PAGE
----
Which Bathroom Should I Let My Kid Use?


Which Bathroom Should

I Let My Kid Use?

by Rex Butt

My son (born female-bodied) has started to socially transition. He uses male pronouns and a new name, and has cut his hair short. I’m getting used to the new pronouns and new name, but I’m having a hard time allowing him to use the men’s bathroom. I’m just so afraid for his safety, but he says that he gets weird looks in the women’s bathroom. Is it okay to let him use the men’s bathroom in public places?
— Anonymous

Rex Says:

First, congratulations on gaining a level of comfort with the new name and male pronouns. Those are huge hurdles for most parents, and it can feel like rejection when our kid “vetoes” the name we cherish, but your willingness to adapt is providing a huge lift for your child. Our children’s safety is always on our minds, and the issue of restrooms is fraught with concerns. Your question suggests that you are maintaining an open dialog with him, which is important now and will remain so in the future.

Your son’s statement that he gets “weird looks” in the women’s room is a clear indication that his presence in the women’s room makes others feel uncomfortable as well as your son. It seems that he has gained a level of comfort in using men’s rooms. With a male haircut and clothing, it’s likely that he “reads” as boy. He’s less likely to draw attention to himself in the men’s room than in the women’s room.

Some parents post themselves outside the men’s room while their kid is inside, and doing that might be an effective way to help you with your fear, but it might also make your son feel corralled. You could ask him if he has ever felt threatened or uneasy while he is in the men’s room. Regardless of his answer, tell him you want to talk through ways to deal with the issue. Possible strategies include going in with a friend or a family member or finding a gender-neutral or “family” restroom. You can certainly ask him to stay tuned-in for possible trouble and to leave ASAP if he gets anxious. He may say something like, “Duh! Mom!” If so, just smile. Moms have been creating that kind of response from teens for centuries.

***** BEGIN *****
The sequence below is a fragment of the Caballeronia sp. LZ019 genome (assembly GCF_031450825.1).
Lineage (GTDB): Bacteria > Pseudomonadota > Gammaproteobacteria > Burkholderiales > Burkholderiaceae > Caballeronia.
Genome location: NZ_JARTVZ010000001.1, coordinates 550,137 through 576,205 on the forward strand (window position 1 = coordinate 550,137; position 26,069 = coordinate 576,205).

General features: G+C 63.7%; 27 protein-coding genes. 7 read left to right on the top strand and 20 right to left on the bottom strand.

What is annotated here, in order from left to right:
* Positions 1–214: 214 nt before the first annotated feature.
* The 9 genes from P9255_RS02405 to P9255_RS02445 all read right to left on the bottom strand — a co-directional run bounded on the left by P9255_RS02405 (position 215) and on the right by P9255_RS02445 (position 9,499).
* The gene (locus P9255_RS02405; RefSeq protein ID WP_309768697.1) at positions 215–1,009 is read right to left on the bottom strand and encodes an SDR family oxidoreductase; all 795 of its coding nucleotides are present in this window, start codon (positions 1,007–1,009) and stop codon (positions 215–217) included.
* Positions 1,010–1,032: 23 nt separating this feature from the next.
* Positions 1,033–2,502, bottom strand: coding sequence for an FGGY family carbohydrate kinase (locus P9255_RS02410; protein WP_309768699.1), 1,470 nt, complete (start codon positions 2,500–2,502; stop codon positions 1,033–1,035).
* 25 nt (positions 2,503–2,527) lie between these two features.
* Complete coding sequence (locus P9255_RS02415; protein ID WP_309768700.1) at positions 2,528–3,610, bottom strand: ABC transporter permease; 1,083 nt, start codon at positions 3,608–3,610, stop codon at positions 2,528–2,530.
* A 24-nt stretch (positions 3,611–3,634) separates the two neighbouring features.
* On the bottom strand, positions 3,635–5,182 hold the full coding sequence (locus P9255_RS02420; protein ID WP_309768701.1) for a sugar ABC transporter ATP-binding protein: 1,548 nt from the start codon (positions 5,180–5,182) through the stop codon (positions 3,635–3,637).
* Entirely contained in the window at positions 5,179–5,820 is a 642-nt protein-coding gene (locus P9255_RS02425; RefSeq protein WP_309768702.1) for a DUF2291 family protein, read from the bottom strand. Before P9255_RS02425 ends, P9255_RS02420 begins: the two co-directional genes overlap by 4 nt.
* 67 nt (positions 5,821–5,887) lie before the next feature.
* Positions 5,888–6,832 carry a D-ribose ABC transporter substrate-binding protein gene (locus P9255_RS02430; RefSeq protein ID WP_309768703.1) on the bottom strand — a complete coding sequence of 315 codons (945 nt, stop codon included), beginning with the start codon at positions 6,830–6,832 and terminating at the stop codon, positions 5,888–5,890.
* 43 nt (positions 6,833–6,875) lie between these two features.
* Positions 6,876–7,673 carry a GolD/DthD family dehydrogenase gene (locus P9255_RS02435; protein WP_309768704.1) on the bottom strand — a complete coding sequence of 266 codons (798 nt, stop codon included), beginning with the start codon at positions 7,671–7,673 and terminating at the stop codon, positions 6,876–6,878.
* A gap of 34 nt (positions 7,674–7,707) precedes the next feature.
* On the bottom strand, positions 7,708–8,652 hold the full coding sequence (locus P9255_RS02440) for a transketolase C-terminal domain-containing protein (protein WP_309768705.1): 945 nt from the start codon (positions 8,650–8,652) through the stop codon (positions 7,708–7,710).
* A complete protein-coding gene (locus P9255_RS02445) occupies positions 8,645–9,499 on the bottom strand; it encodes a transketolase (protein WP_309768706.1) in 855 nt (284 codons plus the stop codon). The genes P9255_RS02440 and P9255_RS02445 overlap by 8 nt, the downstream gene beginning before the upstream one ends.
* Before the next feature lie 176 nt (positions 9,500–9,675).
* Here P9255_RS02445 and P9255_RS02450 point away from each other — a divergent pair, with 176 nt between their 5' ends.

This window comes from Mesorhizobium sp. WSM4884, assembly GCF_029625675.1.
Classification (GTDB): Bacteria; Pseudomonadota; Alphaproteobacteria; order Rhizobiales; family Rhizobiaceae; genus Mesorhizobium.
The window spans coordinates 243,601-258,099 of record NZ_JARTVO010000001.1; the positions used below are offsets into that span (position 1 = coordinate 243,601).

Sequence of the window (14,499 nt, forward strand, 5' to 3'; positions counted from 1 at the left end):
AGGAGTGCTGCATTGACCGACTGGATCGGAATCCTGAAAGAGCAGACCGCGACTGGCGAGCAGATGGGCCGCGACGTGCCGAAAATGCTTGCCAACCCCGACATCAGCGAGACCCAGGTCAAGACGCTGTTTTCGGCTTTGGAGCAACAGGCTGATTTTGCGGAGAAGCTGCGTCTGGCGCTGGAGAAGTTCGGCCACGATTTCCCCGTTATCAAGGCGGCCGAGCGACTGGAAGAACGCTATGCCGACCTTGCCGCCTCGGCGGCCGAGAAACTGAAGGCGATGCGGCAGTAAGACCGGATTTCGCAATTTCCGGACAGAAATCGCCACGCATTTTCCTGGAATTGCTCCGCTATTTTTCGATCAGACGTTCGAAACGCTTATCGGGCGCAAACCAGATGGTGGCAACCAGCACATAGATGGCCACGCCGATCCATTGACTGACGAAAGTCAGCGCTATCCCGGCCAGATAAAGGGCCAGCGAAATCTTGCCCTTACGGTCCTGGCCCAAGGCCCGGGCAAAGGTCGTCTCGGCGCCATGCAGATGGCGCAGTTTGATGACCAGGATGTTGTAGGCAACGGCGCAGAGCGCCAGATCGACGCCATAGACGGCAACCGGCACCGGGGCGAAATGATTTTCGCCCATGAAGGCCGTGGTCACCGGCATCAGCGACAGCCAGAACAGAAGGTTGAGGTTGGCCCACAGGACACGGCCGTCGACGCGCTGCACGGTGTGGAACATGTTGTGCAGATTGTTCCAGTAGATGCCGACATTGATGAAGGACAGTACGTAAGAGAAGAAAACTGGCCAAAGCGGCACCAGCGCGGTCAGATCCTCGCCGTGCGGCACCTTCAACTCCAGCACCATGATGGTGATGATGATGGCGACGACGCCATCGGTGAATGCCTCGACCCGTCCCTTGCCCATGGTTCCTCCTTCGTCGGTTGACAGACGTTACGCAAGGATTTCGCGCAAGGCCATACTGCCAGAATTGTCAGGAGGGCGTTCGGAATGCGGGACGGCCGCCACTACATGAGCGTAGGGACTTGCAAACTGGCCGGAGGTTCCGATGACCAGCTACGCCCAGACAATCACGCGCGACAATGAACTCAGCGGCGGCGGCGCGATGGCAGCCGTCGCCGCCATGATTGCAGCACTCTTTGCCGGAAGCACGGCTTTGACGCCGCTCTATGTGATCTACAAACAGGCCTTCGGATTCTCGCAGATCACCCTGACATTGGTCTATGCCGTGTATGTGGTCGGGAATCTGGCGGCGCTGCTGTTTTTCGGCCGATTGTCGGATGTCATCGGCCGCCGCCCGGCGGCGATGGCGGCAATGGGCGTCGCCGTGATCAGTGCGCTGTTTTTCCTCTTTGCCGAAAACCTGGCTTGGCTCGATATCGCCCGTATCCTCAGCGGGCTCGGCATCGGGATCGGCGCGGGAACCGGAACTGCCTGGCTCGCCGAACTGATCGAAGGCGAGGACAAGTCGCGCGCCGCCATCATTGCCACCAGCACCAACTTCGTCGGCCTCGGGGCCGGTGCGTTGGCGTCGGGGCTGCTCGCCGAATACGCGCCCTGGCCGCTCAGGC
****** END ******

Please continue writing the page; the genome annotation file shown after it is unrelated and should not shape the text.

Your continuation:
We offer two additional items to check out: (1) It is possible that your state or municipality has a law that protects your son’s use of the facility of his choice. You can find out more here.

(2) The Transgender Law Center offers specific guidance here

Thank you for the question. We hope you’ll let us know how this goes for you and your son, and we welcome any other concerns or questions.

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Rex Butt is an Associate Professor in the Department of Communication Arts and Sciences at Bronx Community College of CUNY. He served for several years on the Board of Directors for the Hudson Valley LGBTQ Center and is a member of the PFLAG National Transgender and Gender Non-Conforming (TGNC) Advisory Council. He and his wife Karen live in Poughkeepsie and are the Transgender Coordinators for the Kingston, NY, chapter of PFLAG. Since 2008, they have presented at regional conferences and mentored scores of families who have transgender loved ones. His book, Now What? For Families with Trans and Gender-Nonconforming Children, offers a comprehensive approach to the concerns and challenges encountered by families with a transgender child—regardless of age.